MOSCOW (Standard & Poor's) July 2, 2008--Standard & Poor's Ratings Services said today that it had raised its long-term corporate credit rating on 52.7% Russian government-owned energy utility holding company RAO UES of Russia to 'BBB' from 'BB' and the Russia national scale rating to 'ruAAA' from 'ruAA' following the completion of RAO UES' merger with Russian electricity transmission grid operator Federal Grid Co. of the Unified Energy System (FGC; BBB/Watch Pos/--) on July 1, 2008. The long-term rating remains on CreditWatch, where it was placed with positive implications on Oct. 31, 2007, following shareholder approval for the second stage of RAO UES' restructuring and merger with FGC.
At the same time all ratings on RAO UES were withdrawn, because RAO UES was dissolved after the merger with FGC.
The 'BBB' long-term corporate credit rating on FGC remains on CreditWatch, where it was placed with positive implications on Oct. 31, 2007, after shareholders of FGC's 83.87% (as of May. 15, 2008) parent, RAO UES, approved the second stage of RAO UES' restructuring and merger with FGC.
"The ongoing CreditWatch listing reflects upside potential for the ratings on FGC now that the merger with RAO UES has been completed," said Standard & Poor's credit analyst Eugene Korovin.
Although we expect the credit impact of the merger on FGC's balance sheet to be positive, we have not yet received the full information required to evaluate the implications of the merger.
The rating on FGC reflects its monopoly position as the electricity transmission grid owner and operator in Russia; a supportive, but evolving, tariff regime; ongoing and extraordinary support from the Russian state; and a strong financial profile.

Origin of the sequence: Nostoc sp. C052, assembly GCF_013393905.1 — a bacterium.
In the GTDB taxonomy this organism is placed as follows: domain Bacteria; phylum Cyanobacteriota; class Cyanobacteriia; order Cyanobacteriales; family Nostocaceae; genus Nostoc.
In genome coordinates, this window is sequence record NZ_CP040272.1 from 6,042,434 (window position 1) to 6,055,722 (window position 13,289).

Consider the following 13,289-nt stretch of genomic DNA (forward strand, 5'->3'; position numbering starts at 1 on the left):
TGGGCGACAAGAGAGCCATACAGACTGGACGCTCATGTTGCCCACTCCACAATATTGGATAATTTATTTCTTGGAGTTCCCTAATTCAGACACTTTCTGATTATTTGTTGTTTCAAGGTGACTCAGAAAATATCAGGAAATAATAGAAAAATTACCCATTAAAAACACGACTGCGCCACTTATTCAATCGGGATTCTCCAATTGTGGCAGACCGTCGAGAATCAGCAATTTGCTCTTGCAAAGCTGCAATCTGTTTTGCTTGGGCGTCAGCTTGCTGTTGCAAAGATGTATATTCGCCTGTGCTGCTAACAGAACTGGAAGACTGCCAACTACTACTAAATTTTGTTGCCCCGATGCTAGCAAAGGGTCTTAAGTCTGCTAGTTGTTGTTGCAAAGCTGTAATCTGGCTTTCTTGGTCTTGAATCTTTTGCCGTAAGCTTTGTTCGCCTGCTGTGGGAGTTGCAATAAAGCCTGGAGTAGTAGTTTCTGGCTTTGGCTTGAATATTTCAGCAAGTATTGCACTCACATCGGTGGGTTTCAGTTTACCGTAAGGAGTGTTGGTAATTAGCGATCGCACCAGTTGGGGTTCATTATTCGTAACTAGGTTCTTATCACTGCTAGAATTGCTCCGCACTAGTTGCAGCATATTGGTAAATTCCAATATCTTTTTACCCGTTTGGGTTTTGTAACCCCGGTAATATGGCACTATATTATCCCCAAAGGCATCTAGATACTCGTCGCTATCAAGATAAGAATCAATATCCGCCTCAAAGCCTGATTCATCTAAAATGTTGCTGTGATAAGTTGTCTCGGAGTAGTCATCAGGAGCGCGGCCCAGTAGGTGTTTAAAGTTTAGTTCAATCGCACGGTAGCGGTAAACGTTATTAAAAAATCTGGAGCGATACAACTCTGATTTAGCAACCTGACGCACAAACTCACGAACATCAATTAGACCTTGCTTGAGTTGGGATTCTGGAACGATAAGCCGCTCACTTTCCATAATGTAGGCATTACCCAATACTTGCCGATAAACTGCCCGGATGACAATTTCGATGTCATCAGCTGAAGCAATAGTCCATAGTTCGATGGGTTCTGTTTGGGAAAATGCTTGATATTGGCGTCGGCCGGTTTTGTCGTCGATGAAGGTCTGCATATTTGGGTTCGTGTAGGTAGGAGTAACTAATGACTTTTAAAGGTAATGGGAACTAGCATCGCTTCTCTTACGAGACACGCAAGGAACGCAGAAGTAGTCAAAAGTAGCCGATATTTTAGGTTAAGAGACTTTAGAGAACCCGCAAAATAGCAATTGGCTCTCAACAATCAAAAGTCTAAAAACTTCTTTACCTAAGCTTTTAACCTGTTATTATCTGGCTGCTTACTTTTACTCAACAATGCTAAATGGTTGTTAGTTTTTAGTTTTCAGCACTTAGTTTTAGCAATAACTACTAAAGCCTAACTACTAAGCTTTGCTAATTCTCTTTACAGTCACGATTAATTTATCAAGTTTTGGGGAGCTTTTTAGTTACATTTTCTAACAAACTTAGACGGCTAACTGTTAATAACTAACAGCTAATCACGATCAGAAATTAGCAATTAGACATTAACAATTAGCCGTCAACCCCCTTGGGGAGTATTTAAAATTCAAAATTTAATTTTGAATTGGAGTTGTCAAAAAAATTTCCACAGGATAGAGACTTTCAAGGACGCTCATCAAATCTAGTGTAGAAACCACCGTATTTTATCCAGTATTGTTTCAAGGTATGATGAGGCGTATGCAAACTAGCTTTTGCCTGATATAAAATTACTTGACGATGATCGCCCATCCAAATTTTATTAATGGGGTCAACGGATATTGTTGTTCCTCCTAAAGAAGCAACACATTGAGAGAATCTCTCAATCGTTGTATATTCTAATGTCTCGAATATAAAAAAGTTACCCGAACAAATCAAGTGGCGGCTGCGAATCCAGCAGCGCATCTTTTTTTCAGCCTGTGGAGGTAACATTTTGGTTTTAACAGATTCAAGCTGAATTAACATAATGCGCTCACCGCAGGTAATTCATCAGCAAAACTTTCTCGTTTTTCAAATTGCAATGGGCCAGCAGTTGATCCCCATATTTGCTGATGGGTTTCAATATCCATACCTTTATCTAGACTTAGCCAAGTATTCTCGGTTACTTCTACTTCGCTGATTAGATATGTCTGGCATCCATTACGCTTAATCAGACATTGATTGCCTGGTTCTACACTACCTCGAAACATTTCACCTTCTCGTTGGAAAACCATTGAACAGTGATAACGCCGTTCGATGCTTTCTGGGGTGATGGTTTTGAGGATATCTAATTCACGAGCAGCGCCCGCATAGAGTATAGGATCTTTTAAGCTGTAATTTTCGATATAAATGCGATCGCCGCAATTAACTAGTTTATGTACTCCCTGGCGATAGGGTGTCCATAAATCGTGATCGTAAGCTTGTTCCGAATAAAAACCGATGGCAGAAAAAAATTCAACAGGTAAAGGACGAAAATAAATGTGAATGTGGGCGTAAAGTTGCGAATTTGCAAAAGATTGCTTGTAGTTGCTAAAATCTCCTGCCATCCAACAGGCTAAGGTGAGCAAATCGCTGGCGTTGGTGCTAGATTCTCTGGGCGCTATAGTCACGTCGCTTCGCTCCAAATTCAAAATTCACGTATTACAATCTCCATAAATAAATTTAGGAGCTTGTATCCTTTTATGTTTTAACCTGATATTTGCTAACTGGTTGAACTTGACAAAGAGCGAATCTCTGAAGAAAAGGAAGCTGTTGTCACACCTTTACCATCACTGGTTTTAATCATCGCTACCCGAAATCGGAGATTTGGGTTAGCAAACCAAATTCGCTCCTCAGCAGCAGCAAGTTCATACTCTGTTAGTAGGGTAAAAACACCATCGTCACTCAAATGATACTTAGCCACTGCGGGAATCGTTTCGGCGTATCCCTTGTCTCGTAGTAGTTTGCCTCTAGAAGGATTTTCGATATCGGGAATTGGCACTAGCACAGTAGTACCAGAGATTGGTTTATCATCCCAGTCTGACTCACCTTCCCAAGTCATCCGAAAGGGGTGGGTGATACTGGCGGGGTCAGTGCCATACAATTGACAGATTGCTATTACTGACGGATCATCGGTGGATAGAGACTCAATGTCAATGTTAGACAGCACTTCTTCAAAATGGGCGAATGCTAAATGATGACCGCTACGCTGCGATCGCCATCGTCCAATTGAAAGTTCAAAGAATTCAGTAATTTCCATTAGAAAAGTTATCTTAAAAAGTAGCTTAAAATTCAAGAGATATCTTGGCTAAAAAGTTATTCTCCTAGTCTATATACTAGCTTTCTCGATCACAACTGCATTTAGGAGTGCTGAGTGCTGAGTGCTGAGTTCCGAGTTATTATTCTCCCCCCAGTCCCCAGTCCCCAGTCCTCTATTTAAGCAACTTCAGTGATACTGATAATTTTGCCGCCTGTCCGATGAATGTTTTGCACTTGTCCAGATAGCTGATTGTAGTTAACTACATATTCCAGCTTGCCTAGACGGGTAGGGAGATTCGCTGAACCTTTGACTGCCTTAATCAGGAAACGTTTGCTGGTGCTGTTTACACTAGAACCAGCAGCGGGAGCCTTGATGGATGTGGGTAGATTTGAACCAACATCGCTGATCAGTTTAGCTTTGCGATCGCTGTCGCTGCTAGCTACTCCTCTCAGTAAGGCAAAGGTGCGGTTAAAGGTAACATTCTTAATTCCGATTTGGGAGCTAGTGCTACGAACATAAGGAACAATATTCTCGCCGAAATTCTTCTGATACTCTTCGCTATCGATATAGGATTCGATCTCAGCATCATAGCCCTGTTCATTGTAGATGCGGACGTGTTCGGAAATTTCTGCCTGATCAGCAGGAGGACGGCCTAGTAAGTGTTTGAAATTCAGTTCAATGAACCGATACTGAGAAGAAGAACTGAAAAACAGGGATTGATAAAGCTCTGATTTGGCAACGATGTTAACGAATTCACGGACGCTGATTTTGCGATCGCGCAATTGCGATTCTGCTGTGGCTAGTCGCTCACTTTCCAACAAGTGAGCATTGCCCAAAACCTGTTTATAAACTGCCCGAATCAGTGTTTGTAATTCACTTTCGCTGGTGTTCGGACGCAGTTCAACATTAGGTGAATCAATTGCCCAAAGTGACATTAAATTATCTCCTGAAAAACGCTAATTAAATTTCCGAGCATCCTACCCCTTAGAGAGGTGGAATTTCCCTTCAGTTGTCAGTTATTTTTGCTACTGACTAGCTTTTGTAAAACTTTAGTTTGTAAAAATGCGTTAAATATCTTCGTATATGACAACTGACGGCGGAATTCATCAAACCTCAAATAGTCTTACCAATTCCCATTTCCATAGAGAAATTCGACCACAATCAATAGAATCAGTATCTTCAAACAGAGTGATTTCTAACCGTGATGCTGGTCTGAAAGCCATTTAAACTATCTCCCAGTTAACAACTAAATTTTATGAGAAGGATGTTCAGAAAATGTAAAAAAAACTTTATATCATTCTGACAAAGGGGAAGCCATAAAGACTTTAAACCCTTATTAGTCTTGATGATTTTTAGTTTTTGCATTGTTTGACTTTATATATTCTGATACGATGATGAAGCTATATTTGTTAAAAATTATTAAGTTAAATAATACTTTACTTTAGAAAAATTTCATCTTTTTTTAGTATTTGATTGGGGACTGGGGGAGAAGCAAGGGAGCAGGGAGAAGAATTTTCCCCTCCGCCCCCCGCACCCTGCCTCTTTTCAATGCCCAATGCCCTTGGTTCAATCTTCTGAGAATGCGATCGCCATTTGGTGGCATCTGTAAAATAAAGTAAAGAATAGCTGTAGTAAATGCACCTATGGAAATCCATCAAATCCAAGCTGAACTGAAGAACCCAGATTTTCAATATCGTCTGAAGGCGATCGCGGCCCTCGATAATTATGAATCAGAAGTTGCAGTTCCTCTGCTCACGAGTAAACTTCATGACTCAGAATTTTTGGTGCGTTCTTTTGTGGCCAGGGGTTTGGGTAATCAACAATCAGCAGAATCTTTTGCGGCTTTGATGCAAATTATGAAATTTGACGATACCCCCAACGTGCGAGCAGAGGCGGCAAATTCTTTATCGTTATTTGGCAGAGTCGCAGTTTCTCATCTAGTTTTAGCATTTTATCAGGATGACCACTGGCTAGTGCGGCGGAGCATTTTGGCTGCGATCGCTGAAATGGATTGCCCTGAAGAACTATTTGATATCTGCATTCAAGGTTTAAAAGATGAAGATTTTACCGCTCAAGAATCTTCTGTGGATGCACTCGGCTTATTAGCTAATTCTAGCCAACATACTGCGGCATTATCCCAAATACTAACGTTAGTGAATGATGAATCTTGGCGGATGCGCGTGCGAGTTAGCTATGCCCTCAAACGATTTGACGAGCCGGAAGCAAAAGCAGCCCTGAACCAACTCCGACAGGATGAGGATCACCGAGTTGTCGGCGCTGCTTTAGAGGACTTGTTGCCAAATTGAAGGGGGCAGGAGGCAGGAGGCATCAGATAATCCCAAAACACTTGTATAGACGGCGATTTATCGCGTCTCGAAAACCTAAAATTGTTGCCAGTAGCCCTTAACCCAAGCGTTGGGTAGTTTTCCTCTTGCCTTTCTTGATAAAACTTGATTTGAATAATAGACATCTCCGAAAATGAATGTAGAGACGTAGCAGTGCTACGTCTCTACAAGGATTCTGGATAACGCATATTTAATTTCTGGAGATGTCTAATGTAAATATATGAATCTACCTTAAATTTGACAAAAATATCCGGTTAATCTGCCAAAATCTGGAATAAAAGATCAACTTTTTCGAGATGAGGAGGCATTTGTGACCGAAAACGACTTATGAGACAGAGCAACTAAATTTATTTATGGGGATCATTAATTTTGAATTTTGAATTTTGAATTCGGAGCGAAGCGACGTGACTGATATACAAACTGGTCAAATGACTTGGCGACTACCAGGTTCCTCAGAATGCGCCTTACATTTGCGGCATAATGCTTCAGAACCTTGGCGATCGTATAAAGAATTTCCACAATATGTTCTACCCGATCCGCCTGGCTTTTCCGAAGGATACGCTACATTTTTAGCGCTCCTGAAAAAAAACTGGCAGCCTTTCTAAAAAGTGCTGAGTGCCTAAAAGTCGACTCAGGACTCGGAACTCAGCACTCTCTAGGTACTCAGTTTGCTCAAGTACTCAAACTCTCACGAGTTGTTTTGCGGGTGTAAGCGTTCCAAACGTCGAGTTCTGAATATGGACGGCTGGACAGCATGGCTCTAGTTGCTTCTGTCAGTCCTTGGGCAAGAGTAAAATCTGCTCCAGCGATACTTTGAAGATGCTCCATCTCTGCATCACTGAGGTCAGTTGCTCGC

These strengths are counterbalanced by FGC's large medium-term investment program, which relies heavily on external financing; the company's exposure to the Russian economy, which retains some transitional features; and its more aggressive long-term financial policy target.
On July 1, 2008, FGC closed the merger with RAO UES and received--in the form of an equity increase--proceeds from the sale of stakes in thermal generation companies and other assets attributable to the state as a RAO UES shareholder and allocated to FGC by the restructuring plan. FGC also received the remaining unsold minority stakes in thermal generation companies and other assets of RAO UES. This raised the government's stake in the merged company above the legally required minimum of 75% plus one share. FGC has also created a single operating company by merging with 54 companies operating transmission assets of former regional power utilities (AO-energos), most of which were already subsidiaries of FGC. To our knowledge, FGC has not assumed any significant debt liabilities from RAO UES.
On March 31, 2008, FGC had RUR6.0 billion in cash reserves and RUR20.9 billion in financial investments under Russian generally accepted accounting principles, which covered RUR7.7 billion in short-term debt, including RUR7 billion bonds maturing in December 2008.
FGC's 2008 RUR177 billion investment plan substantially exceeds projected operating cash flow and relies heavily on external financing. However, the funds received through the merger should comfortably cover FGC's needs for 2008.
We will resolve the CreditWatch status after we receive the full information required to estimate the impact of the merger on FGC's financial profile in the next several weeks.
"If FGC ends up with a financial profile stronger than presently assumed, the rating could be raised further," said Mr. Korovin.